For the company’s fiscal first quarter, Wall Street expects the company to report net income of $610.91 million, or earns per share of 91 cents, on revenue of $4.80 billion, compared with a profit of $540.70 million, or earnings per share of 71 cents, on revenue of $4.24 billion a year ago. Shares of Starbucks Corp. have gained 7.91 percent in the last three months.
Ahead of the opening bell Friday, fast-food giant McDonald's Corporation (NYSE:MCD) will turn in quarterly results after reporting fewer customers and lower revenue in its previous report. The Oak Brook, Illinois-based company issued its worst monthly comparable sales decreases in the U.S. since 2003 in its previous third-quarter earnings report in October. The world's largest restaurant chain said global comparable sales tumbled 3.3 percent in the third quarter. Meanwhile, the company’s third-quarter comparable sales in the U.S. also dropped 3.3 percent, driven by negative guest traffic amid sustained competitive activity.
The company added that global comparable sales for October are expected to be negative. “The internal factors and external headwinds have proven more formidable than expected and will continue into the fourth quarter, with global comparable sales for October expected to be negative,” Don Thompson, president and chief executive officer of McDonald's, warned in the company’s third-quarter earnings report in October. The Dow component, which has a market cap $89.04 billion, is forecast to report fiscal fourth-quarter earnings of $1.21 billion, or earnings per share of $1.24, on revenue of $6.70 billion, compared with a profit of $1.40 billion, or earnings per shares of $1.40, on revenue of $7.09 billion a year ago. In the last three months, McDonald's shares have edged down 0.11 percent.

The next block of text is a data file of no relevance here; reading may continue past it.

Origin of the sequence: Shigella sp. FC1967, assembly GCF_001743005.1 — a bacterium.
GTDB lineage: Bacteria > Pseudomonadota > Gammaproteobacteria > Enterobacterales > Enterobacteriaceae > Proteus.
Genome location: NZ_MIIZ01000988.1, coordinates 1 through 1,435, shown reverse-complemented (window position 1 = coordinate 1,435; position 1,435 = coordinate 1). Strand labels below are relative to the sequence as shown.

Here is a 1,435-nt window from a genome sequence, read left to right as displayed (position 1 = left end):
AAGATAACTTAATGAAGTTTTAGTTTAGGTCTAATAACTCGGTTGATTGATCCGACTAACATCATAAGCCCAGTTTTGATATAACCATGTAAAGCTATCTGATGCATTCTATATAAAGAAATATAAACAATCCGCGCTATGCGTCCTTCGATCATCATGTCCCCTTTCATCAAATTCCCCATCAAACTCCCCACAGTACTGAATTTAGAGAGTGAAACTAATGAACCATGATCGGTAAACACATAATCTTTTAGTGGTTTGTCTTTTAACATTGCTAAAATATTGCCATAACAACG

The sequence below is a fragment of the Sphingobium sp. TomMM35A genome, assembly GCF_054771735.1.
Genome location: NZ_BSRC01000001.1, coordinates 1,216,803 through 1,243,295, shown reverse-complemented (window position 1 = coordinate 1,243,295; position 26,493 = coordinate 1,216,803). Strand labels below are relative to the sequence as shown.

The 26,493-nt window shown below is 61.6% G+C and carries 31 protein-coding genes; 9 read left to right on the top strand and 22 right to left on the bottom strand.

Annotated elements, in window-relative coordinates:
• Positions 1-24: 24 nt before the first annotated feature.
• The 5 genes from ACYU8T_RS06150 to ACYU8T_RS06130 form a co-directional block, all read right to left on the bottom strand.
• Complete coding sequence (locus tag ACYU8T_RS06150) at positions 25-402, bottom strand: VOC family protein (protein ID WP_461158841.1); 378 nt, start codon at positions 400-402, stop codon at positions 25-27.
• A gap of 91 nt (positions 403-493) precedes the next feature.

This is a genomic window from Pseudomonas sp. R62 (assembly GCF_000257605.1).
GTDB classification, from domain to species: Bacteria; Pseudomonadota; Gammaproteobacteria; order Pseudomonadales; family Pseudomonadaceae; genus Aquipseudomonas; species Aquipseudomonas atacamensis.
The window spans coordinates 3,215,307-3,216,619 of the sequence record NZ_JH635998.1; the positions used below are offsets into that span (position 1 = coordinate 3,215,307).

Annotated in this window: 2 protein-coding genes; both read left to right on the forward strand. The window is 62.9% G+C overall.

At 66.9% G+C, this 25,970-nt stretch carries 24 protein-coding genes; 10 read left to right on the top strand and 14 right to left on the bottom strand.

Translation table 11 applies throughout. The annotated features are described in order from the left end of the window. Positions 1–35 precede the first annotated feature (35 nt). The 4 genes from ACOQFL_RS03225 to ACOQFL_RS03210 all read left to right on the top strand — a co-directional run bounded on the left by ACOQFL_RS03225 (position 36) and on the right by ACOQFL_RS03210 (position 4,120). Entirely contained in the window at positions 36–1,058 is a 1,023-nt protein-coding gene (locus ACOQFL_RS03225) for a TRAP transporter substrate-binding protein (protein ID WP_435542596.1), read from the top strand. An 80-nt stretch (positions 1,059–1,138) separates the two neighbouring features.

General Electric Company
Diversified technology conglomerate General Electric Company (NYSE:GE), which has a market cap $236.9 billion, will report quarterly results ahead of the opening bell Friday on the heels of topping earnings estimates in the previous quarter, helped by sales from its aviation and oil and gas segments. General Electric Co., whose segments include energy infrastructure, aviation, health care, transportation, home and business solutions, and GE Capital, saw its third-quarter net income increase to $3.54 billion, or 35 cents per share, on revenue of $36.2 billion, from $3.19 billion, or 31 cents per share, on revenue of $35.73 billion a year earlier.
The company saw a 22 percent leap in orders for jet engines, locomotives and other industrial equipment and services during the third quarter. GE’s backlog of equipment and services at the end of the quarter was a record $250 billion, up $21 billion over the year-ago period. The Fairfield, Connecticut-based company is forecast to report fiscal fourth-quarter net income of $5.48 billion, or earnings per share of 52 cents, on revenue of $42.12 billion, compared with a profit of $5.42 billion, or earnings per share of 42 cents, on revenue of $40.38 billion a year earlier. In the last three months, shares of GE have lost 5.75 percent.